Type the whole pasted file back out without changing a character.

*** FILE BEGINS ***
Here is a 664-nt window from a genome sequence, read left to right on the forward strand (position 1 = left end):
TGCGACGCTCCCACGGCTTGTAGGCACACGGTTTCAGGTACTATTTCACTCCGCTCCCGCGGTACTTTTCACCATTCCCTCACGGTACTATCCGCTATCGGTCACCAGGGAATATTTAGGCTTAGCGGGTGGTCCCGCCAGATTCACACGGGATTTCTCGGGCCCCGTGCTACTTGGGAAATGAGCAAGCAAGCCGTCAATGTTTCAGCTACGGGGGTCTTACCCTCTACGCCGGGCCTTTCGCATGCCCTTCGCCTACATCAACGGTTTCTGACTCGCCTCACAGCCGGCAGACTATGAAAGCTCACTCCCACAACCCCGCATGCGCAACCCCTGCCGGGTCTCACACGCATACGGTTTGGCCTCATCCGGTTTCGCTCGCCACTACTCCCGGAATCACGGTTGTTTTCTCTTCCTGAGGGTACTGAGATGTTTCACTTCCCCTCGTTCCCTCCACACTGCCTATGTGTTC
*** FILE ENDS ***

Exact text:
Here is a 664-nt window from a genome sequence, read left to right on the forward strand (position 1 = left end):
TGCGACGCTCCCACGGCTTGTAGGCACACGGTTTCAGGTACTATTTCACTCCGCTCCCGCGGTACTTTTCACCATTCCCTCACGGTACTATCCGCTATCGGTCACCAGGGAATATTTAGGCTTAGCGGGTGGTCCCGCCAGATTCACACGGGATTTCTCGGGCCCCGTGCTACTTGGGAAATGAGCAAGCAAGCCGTCAATGTTTCAGCTACGGGGGTCTTACCCTCTACGCCGGGCCTTTCGCATGCCCTTCGCCTACATCAACGGTTTCTGACTCGCCTCACAGCCGGCAGACTATGAAAGCTCACTCCCACAACCCCGCATGCGCAACCCCTGCCGGGTCTCACACGCATACGGTTTGGCCTCATCCGGTTTCGCTCGCCACTACTCCCGGAATCACGGTTGTTTTCTCTTCCTGAGGGTACTGAGATGTTTCACTTCCCCTCGTTCCCTCCACACTGCCTATGTGTTC